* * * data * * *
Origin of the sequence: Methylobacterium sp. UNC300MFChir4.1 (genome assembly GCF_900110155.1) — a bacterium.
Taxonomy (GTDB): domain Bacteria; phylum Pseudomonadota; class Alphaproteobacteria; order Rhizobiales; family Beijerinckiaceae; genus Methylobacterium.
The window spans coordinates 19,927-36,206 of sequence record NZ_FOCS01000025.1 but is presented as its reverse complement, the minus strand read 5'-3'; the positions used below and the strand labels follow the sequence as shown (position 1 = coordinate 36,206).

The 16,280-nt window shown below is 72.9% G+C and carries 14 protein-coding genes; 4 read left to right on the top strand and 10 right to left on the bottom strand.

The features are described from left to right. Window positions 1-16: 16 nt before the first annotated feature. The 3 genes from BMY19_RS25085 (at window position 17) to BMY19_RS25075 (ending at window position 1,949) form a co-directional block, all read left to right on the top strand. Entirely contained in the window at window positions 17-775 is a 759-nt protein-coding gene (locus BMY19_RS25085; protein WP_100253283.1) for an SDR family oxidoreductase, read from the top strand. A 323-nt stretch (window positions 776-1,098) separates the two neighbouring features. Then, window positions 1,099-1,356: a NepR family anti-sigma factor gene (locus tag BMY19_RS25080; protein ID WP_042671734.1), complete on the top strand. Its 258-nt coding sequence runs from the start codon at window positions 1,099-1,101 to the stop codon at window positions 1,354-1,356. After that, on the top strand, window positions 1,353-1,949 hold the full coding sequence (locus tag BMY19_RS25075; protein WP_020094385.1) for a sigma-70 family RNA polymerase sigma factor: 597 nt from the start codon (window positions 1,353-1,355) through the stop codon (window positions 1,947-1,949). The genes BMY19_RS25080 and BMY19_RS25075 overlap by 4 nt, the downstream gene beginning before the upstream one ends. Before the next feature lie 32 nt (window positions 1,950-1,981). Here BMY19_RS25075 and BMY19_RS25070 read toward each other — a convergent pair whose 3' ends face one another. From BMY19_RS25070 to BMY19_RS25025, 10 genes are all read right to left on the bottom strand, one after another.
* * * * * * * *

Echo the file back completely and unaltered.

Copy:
Origin of the sequence: Methylobacterium sp. UNC300MFChir4.1 (genome assembly GCF_900110155.1) — a bacterium.
Taxonomy (GTDB): domain Bacteria; phylum Pseudomonadota; class Alphaproteobacteria; order Rhizobiales; family Beijerinckiaceae; genus Methylobacterium.
The window spans coordinates 19,927-36,206 of sequence record NZ_FOCS01000025.1 but is presented as its reverse complement, the minus strand read 5'-3'; the positions used below and the strand labels follow the sequence as shown (position 1 = coordinate 36,206).

The 16,280-nt window shown below is 72.9% G+C and carries 14 protein-coding genes; 4 read left to right on the top strand and 10 right to left on the bottom strand.

The features are described from left to right. Window positions 1-16: 16 nt before the first annotated feature. The 3 genes from BMY19_RS25085 (at window position 17) to BMY19_RS25075 (ending at window position 1,949) form a co-directional block, all read left to right on the top strand. Entirely contained in the window at window positions 17-775 is a 759-nt protein-coding gene (locus BMY19_RS25085; protein WP_100253283.1) for an SDR family oxidoreductase, read from the top strand. A 323-nt stretch (window positions 776-1,098) separates the two neighbouring features. Then, window positions 1,099-1,356: a NepR family anti-sigma factor gene (locus tag BMY19_RS25080; protein ID WP_042671734.1), complete on the top strand. Its 258-nt coding sequence runs from the start codon at window positions 1,099-1,101 to the stop codon at window positions 1,354-1,356. After that, on the top strand, window positions 1,353-1,949 hold the full coding sequence (locus tag BMY19_RS25075; protein WP_020094385.1) for a sigma-70 family RNA polymerase sigma factor: 597 nt from the start codon (window positions 1,353-1,355) through the stop codon (window positions 1,947-1,949). The genes BMY19_RS25080 and BMY19_RS25075 overlap by 4 nt, the downstream gene beginning before the upstream one ends. Before the next feature lie 32 nt (window positions 1,950-1,981). Here BMY19_RS25075 and BMY19_RS25070 read toward each other — a convergent pair whose 3' ends face one another. From BMY19_RS25070 to BMY19_RS25025, 10 genes are all read right to left on the bottom strand, one after another.